Slender-billed Vulture nests found in Cambodia: A first for South-East Asia


Slender-billed Vulture: The Slender-billed Vulture nesting site is the first to be discovered in South-East Asia (photo: WCS Cambodia Programme).

The discovery of South-East Asia's only known Slender-billed Vulture Gyps tenuirostris breeding colony has highlighted further Cambodia's role as a stronghold for Asia's plummeting vulture populations.

Cambodian conservationists found five nests in the Seasan Important Bird Area (IBA) whilst undertaking surveys of birds near the Mekong river in Cambodia's Stung Treng Province.

"We discovered the nest on top of a hill where two other vulture species were also found," said Song Chansocheat, of the Ministry of Environment/WCS Cambodia Programme. "Amazingly, there were also a host of other globally threatened species of birds and primates. It's a very special place."

"It's an important discovery, particularly because it's the first of its kind in South-East Asia." said Jonathan C. Eames, Programme Manager for BirdLife International in Indochina.

Slender-billed Vulture: Slender-billed Vulture is the rarest of the three species whose populations have been decimated by the veterinary drug Diclofenac. (photo: J C Eames).

Slender-billed Vulture was once common in parts of South and South-East Asia but in recent years the population has declined sharply, some estimates suggesting by as much as 99%.

Veterinary use of Diclofenac, a drug used to treat cattle, has been the driving force behind the dramatic vulture declines seen in South Asia. However, use of the drug, now being phased out across the region, appears non-existent in Cambodia. As a result the Kingdom is now an important stronghold for vultures in the region - as long as conservation work can ensure that populations are adequately protected.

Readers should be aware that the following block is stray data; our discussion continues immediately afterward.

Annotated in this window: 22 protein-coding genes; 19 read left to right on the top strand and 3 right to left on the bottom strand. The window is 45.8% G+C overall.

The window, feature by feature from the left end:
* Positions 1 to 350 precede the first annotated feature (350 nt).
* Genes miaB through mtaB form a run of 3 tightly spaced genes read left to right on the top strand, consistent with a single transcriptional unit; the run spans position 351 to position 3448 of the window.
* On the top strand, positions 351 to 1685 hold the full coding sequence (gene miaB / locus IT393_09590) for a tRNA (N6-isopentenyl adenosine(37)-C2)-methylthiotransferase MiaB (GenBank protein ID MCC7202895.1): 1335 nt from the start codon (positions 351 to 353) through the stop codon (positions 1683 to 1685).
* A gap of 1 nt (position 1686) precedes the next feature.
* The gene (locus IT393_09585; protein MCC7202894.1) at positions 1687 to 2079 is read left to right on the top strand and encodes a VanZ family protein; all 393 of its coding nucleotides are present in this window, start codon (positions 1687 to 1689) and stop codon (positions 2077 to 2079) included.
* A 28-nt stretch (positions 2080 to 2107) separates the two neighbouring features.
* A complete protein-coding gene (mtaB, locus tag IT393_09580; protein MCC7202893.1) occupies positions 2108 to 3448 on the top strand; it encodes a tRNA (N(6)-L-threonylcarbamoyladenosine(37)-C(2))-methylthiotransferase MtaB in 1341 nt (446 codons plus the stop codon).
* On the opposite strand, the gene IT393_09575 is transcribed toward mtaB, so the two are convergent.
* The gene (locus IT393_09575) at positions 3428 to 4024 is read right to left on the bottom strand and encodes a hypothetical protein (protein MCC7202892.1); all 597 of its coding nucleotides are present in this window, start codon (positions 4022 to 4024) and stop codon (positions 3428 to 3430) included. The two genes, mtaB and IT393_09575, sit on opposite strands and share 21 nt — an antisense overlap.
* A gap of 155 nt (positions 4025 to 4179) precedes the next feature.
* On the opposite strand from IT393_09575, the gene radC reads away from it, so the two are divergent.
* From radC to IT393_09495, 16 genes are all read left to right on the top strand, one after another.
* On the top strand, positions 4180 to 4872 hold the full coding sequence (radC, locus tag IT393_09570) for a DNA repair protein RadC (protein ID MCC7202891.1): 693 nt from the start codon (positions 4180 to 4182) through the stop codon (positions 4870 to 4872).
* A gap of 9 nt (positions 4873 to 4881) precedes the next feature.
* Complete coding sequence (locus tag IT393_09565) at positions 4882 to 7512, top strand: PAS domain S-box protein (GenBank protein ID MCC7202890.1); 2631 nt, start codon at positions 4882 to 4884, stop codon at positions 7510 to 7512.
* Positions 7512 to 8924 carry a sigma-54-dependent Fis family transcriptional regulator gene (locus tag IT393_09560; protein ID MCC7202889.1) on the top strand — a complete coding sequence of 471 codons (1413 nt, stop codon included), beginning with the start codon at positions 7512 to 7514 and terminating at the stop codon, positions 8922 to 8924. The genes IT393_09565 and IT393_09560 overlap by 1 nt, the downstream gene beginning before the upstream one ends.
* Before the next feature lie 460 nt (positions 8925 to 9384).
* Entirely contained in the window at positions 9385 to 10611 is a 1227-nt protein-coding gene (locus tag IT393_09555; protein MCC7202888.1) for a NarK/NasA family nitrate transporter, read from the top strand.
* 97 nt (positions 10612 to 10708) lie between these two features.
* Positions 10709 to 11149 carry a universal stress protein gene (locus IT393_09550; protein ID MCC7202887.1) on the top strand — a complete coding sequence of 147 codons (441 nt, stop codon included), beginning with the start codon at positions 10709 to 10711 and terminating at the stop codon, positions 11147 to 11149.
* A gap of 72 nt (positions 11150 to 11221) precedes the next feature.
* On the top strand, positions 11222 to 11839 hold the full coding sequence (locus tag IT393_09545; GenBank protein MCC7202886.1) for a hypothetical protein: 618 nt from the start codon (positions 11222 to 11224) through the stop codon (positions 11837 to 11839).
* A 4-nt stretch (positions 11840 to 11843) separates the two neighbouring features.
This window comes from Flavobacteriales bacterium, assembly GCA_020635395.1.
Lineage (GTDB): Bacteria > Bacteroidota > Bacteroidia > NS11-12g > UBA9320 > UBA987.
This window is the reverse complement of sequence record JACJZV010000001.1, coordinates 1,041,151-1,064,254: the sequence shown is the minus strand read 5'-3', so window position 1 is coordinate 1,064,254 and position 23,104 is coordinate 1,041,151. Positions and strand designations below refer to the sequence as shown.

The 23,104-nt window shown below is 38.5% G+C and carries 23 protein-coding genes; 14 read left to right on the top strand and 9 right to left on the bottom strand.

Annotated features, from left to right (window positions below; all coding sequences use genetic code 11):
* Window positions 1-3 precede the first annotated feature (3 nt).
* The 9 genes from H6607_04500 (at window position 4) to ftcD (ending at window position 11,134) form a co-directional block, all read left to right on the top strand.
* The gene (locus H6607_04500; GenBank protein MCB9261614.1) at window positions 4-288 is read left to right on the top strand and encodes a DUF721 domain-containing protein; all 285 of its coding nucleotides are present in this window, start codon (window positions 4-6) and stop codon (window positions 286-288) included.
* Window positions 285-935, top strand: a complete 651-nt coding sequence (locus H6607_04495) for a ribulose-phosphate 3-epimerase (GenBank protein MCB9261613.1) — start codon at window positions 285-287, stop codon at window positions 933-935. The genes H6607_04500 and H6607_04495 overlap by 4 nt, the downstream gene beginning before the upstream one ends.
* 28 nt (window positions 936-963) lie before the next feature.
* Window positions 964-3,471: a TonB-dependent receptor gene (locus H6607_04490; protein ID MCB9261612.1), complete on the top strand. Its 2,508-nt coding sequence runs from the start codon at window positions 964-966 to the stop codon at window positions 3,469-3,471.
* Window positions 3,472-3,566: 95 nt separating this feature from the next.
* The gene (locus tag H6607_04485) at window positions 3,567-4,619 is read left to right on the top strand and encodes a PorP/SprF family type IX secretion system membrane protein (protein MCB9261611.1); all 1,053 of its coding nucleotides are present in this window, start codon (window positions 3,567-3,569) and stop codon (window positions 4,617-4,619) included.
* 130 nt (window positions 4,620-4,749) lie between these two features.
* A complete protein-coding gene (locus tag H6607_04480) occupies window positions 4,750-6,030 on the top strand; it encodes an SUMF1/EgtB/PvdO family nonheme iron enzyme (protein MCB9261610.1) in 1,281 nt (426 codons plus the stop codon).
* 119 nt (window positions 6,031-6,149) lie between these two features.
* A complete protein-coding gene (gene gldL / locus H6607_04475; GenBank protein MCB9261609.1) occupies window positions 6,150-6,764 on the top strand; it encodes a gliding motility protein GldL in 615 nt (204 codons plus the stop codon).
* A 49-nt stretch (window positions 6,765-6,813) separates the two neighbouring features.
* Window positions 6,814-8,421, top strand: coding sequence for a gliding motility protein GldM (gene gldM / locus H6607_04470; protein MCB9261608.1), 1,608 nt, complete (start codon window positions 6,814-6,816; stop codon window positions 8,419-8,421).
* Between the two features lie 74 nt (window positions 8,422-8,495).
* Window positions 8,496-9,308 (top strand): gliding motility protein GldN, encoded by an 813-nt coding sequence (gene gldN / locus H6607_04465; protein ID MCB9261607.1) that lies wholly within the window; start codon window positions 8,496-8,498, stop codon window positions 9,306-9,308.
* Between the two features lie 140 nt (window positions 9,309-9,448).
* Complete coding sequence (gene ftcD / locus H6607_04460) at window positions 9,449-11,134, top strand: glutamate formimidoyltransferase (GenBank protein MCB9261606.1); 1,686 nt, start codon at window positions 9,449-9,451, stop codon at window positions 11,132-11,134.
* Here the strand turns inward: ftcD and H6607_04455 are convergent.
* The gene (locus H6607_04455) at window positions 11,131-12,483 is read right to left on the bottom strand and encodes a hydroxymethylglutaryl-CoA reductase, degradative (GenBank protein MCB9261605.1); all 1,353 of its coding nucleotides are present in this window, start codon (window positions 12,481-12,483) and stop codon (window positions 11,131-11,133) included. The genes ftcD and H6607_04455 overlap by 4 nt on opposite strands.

"Even without the shadow of Diclofenac, vultures in Cambodia share other threats like persecution and, particularly, a lack of adequate food sources in the wild - itself a symptom of Asia's disappearing megafauna (large prey)." said Bou Vorsak, Acting Programme Manager at the BirdLife Cambodia Programme. "Vulture conservation is therefore dependent on finding out which areas are important to vultures and taking steps, with local communities and provincial governments, to ensure they are adequately conserved."

The Cambodia Vulture Conservation Programme has been working to promote scientific research, with efforts on-the-ground to protect sites and to raise awareness of vultures as important aspects of Asian biodiversity. One of the most significant outcomes has been the use of 'vulture restaurants' - purposely placed dead livestock - as a means of attracting vultures to allow project staff to survey and monitor populations. The exercise is also an important opportunity to provide supplementary food for the vultures, which appears to be the main limiting factor on vulture populations.

"It's entirely possible that the supplementary food sources of the nearby vulture restaurants have directly boosted the reproductive success of Slender-billed Vultures at this new nest site." commented Vorsak.

The Cambodia Vulture Conservation Project, is a collaborative project of the Ministry of Agriculture, Forestry and Fisheries, the Ministry of Environment, BirdLife International Cambodia Programme, the Wildlife Conservation Society Cambodia Programme, and the Worldwide Fund for Nature Cambodia Programme. The project has been supported by the Disney Wildlife Conservation Fund and the RSPB (BirdLife in the UK).

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Written by: BirdLife International